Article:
Well, long post, two stories, no point. I hope you don't feel upset for reading this far without any big payoff, but that's the way it works sometimes. As it stands, I think I'm not going to feel too bad about jumping to sexist conclusions in my imagination. I think what's more important that what sort of thoughts you have is what sort of actions those thoughts become. I think what I have to do now is get a bead on these sexist thoughts and keep them from coming to realization in my words and actions.

Who knows if I'll post any more on sexism or not. I've got a lot of thoughs running around on the subject, especially dealing with one on one male and female interaction, but I don't know if they're anywhere near the point where they can be committed to the page. Well see how the comments go. By the way, thanks for the comment, Tim. Any clue on who you are if I know you? Your Blogger profile was a dead end.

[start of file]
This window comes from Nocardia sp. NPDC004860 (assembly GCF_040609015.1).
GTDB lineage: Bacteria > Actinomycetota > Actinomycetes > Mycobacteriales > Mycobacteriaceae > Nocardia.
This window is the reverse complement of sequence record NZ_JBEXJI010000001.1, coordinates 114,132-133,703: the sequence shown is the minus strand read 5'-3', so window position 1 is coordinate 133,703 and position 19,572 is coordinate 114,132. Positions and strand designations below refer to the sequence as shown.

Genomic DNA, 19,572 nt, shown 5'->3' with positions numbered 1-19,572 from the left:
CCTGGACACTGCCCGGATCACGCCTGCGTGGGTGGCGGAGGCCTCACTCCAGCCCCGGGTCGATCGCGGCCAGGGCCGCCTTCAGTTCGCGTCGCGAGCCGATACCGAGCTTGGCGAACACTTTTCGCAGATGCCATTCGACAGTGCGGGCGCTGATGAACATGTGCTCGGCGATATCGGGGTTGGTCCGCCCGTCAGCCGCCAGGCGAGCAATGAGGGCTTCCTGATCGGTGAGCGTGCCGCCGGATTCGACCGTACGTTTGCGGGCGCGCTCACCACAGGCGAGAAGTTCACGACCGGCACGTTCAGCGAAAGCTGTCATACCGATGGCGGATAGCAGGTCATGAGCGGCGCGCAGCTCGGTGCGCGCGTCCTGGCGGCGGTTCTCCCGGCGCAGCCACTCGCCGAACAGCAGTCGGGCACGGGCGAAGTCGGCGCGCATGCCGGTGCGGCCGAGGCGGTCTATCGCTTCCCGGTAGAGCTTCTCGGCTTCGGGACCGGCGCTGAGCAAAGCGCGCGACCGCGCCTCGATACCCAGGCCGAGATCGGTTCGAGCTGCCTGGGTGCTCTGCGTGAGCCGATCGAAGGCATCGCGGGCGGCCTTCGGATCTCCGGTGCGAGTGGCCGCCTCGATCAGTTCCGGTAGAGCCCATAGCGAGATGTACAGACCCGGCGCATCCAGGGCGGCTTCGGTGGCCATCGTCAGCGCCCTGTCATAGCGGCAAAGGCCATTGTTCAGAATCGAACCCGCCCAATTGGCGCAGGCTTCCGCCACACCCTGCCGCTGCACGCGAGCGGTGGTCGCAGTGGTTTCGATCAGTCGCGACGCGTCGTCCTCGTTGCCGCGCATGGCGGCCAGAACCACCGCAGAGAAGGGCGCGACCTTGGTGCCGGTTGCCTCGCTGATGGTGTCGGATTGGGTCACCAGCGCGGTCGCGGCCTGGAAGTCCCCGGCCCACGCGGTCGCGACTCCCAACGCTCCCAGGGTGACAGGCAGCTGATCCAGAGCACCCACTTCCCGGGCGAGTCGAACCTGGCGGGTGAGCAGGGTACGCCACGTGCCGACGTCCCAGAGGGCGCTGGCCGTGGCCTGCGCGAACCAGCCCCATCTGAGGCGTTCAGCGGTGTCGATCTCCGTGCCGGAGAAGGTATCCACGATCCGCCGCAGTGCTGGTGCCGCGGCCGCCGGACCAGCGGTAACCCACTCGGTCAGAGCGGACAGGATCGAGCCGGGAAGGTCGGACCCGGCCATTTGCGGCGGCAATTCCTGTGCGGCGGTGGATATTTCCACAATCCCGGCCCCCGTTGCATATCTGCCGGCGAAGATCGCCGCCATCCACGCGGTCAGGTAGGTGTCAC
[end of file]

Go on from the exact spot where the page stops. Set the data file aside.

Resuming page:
4 Responses to “The Jump to Conclusions Game”

  1. # Blogger Andrew James

    I gonna assume that Tim would be the one of the Bone Braking variety.  

  2. # Blogger tim

    I am indeed of the bone braking variety.  

  3. # Blogger Matt

    Cool, that's what I thought. Thanks for the input.  

  4. # Blogger Jenevieve

    nice thoughts on sexism, matt. i am going to post on what it means to be a sexist female, i think. we'll see when that happens. i do have a lot more csi to watch.